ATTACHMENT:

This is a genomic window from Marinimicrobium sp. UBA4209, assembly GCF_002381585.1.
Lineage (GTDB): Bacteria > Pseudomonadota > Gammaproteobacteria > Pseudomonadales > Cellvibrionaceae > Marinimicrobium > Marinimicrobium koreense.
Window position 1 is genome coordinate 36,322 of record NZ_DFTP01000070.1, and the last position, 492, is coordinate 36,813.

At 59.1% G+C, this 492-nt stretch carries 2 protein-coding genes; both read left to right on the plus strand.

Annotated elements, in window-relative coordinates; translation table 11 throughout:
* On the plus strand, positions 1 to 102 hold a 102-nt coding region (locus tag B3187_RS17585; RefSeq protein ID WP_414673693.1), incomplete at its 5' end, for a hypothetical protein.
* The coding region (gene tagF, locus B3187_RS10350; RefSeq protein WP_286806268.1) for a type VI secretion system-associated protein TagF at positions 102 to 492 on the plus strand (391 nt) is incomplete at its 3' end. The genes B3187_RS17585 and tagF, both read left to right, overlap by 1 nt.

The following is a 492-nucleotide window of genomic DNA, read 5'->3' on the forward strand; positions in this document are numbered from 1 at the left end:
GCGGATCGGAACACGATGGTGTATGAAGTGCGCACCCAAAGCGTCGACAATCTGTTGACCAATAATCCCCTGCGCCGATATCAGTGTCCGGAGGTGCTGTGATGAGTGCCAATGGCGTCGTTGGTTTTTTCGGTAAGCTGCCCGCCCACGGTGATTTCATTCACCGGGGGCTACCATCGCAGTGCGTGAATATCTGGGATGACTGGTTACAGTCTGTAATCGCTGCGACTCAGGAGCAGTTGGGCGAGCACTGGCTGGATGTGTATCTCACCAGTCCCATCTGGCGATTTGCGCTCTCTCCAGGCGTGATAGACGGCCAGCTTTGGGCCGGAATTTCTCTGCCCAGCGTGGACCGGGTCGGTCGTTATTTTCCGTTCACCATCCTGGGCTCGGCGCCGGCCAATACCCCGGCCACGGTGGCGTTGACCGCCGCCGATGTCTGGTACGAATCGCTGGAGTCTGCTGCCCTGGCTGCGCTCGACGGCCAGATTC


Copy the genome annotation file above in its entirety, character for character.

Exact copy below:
This is a genomic window from Marinimicrobium sp. UBA4209, assembly GCF_002381585.1.
Lineage (GTDB): Bacteria > Pseudomonadota > Gammaproteobacteria > Pseudomonadales > Cellvibrionaceae > Marinimicrobium > Marinimicrobium koreense.
Window position 1 is genome coordinate 36,322 of record NZ_DFTP01000070.1, and the last position, 492, is coordinate 36,813.

At 59.1% G+C, this 492-nt stretch carries 2 protein-coding genes; both read left to right on the plus strand.

Annotated elements, in window-relative coordinates; translation table 11 throughout:
* On the plus strand, positions 1 to 102 hold a 102-nt coding region (locus tag B3187_RS17585; RefSeq protein ID WP_414673693.1), incomplete at its 5' end, for a hypothetical protein.
* The coding region (gene tagF, locus B3187_RS10350; RefSeq protein WP_286806268.1) for a type VI secretion system-associated protein TagF at positions 102 to 492 on the plus strand (391 nt) is incomplete at its 3' end. The genes B3187_RS17585 and tagF, both read left to right, overlap by 1 nt.

The following is a 492-nucleotide window of genomic DNA, read 5'->3' on the forward strand; positions in this document are numbered from 1 at the left end:
GCGGATCGGAACACGATGGTGTATGAAGTGCGCACCCAAAGCGTCGACAATCTGTTGACCAATAATCCCCTGCGCCGATATCAGTGTCCGGAGGTGCTGTGATGAGTGCCAATGGCGTCGTTGGTTTTTTCGGTAAGCTGCCCGCCCACGGTGATTTCATTCACCGGGGGCTACCATCGCAGTGCGTGAATATCTGGGATGACTGGTTACAGTCTGTAATCGCTGCGACTCAGGAGCAGTTGGGCGAGCACTGGCTGGATGTGTATCTCACCAGTCCCATCTGGCGATTTGCGCTCTCTCCAGGCGTGATAGACGGCCAGCTTTGGGCCGGAATTTCTCTGCCCAGCGTGGACCGGGTCGGTCGTTATTTTCCGTTCACCATCCTGGGCTCGGCGCCGGCCAATACCCCGGCCACGGTGGCGTTGACCGCCGCCGATGTCTGGTACGAATCGCTGGAGTCTGCTGCCCTGGCTGCGCTCGACGGCCAGATTC